I’m convinced that most of Mt. Shasta’s trails aren’t trails at all, but rather routes that more or less might take you to someplace that might be exciting to be. Maybe it was just the directions I had, but they’d talk about landmarks definitely, and I’d miss the landmarks all together, because they looked just like the rest of the landscape. But then again, I think the directions did the best they could considering the situation.
At any rate, our trek along the Brewer Creek Trail ended us up someplace I don’t think the author ever intended, yet was so strikingly awe-inspiring I can’t imagine why anyone wouldn’t want to do it (assuming they had a spirit of adventure, were in good condition, and had a good GPS or map to get them back to the parking area if they got lost). Think Shasta’s peak soaring high above rugged rock-filled valleys, ridges, and buttes; wildflowers in season; views over lower mountains even to Mt. Lassen (if it’s clear – it wasn’t when I visited); artistically stunted trees; and long stretches of nothing but rocks to get in the way of the views.
Really, it’s a View Junkie’s Paradise.
The trail begins from the small parking area for Brewer Creek – be sure to fill out the free wilderness permit at the signboard. The trail heads uphill a little steeply at first, but soon begins a more moderate climb. Enter the Mt. Shasta Wilderness at 0.1 miles, and continue switchbacking upward along the dusty trail through the pines (no views here!) About a mile from the trailhead, the trees begin to thin a bit for peek-a-boo views of Mt. Shasta’s cone.
At 1.75 miles, come out of the trees and cross Brewer Creek. Or, as it was in August, cross the rocky gully that must sometimes have water in it and is known on my GPS as “Intermittent Stream”. Follow the trail across the meadow.
From here, there are two routes to Butte 9000. I’ll take you up the social trail this week, and next week we can come down via an old jeep road. Both have great views but different flavors, so they make a great loop.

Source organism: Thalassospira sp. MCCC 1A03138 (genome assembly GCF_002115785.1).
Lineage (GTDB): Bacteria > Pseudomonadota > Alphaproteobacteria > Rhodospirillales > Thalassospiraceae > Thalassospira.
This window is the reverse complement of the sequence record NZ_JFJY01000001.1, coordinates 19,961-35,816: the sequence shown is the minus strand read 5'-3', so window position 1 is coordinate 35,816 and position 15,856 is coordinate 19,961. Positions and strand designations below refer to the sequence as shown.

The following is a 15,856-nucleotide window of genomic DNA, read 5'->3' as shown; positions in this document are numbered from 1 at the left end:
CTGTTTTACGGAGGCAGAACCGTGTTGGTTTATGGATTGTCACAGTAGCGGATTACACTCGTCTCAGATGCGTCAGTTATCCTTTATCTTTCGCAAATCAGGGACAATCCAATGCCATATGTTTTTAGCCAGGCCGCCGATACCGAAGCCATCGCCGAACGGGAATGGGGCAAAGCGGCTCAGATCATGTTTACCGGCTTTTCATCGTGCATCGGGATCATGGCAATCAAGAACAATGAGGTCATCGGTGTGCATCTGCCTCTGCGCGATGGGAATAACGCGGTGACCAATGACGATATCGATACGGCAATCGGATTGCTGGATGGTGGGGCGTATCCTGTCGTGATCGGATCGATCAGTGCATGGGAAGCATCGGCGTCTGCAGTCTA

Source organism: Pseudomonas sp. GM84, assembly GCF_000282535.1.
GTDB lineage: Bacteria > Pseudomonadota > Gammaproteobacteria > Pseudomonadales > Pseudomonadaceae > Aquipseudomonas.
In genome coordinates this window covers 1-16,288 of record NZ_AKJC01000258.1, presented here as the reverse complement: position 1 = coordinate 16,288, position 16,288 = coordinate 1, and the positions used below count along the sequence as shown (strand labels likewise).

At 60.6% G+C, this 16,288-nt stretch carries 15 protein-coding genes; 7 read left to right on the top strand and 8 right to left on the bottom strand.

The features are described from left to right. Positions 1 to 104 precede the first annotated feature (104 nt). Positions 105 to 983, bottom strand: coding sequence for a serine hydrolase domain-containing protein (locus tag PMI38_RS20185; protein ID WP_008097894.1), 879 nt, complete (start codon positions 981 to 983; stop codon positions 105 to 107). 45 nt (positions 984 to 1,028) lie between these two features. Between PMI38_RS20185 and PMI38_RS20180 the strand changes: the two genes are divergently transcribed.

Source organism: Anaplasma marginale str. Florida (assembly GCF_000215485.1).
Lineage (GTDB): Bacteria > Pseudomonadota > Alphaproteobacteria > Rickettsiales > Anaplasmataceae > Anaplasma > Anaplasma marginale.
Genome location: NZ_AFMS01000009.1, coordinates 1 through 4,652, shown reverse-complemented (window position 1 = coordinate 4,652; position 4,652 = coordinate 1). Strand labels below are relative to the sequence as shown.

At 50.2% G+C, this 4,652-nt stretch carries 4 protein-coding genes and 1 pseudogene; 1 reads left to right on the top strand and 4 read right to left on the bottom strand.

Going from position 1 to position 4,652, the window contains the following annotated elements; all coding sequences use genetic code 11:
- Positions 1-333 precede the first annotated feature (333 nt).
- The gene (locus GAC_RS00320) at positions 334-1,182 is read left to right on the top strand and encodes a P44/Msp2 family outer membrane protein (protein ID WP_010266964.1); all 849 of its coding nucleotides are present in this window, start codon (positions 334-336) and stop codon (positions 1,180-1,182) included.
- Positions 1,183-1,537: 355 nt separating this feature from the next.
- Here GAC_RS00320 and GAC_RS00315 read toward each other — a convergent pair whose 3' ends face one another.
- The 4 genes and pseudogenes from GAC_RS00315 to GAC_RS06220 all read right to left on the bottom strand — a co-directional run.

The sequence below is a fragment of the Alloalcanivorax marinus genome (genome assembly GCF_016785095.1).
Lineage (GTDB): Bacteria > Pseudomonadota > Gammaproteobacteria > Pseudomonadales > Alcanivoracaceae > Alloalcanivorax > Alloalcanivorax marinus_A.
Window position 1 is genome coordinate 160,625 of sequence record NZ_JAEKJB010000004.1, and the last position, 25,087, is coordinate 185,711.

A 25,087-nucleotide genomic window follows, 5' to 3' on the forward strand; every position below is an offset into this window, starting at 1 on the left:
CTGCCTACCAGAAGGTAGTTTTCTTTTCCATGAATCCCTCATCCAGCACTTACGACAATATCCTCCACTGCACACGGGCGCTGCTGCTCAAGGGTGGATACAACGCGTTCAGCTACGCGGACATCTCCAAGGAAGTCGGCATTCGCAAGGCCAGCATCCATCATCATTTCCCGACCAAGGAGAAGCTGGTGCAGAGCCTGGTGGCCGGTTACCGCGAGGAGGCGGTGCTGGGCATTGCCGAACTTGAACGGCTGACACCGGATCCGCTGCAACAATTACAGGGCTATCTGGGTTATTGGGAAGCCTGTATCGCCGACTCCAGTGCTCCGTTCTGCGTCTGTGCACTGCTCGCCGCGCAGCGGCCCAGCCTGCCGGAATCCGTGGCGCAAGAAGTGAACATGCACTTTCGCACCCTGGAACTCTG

For now, follow the trail as it turns to the right to begin ascending the slopes of the mountain. For the next mile, you’ll be climbing a steep trail through thinning trees and ever-more-glorious views of Mt. Shasta and the surrounding mountains and hills. The trail becomes more vague as it climbs, but still should be followable, at least for the first 0.75 miles when it enters confirmed scree slopes – still, the going isn’t too difficult.
All this time, you’ve been walking along with a valley and large, dark ridge to your left. By this point you should be able to pick out the butte on the ridgeline, to your left. This is your destination. About 1.1 miles beyond Brewer Creek, turn left, off the trail, to come to the crest of the valley that separates you from the ridge.
There are two general routes to ascend Butte 9000 from here. Most of my group members crossed the gully and went up the snowfield on the other side to come up just below the butte, then circled around to its southeastern side to scramble up to the top of the butte. I helped a few members up, so I can say that this works.
However, I headed up the side of the gully for a short distance, then descended and crossed it, scrambling up the snowfield on the other side to arrive just west (above) Butte 9000. From here, it was a simple matter of walking down the ridge to the top of the butte. My route was certainly more steep, but I think it was also easier in the long run (just be careful on the snow whichever route you take).
Officially, this butte isn’t named and is just a little line on the map. So I’ve taken the liberty of calling it Butte 9000 because, well, I have to call it something, and it’s a lot more impressive to tell your coworkers that you hiked to Butte 9000 over the weekend than that you walked up the side of Mount Shasta to an unnamed ridge, right? (The 9000 bit is based on its elevation – it’s very near the 9,000ft. line on topo maps.)
The view from here is awe-striking: Mt. Shasta’s cone, the valleys around you, the forested hills down below. Mt. Lassen should be visible to the southeast, but it was hazy enough I couldn’t see it.
We ate lunch, then decided to take a slightly different route back. But I think that’s the topic for another post… because if I thought our outward journey was striking, it pales a bit in comparison to the views from our route down…
Round Trip Trail Distance: About 7.0 miles if you do the loop; it might be slightly (0.8 miles) shorter to return the way you came.
Lowest Elevation: 7,275ft. (trailhead)
Highest Elevation: 8,998ft. (Butte 9000)
Net Elevation Change: 1,723ft.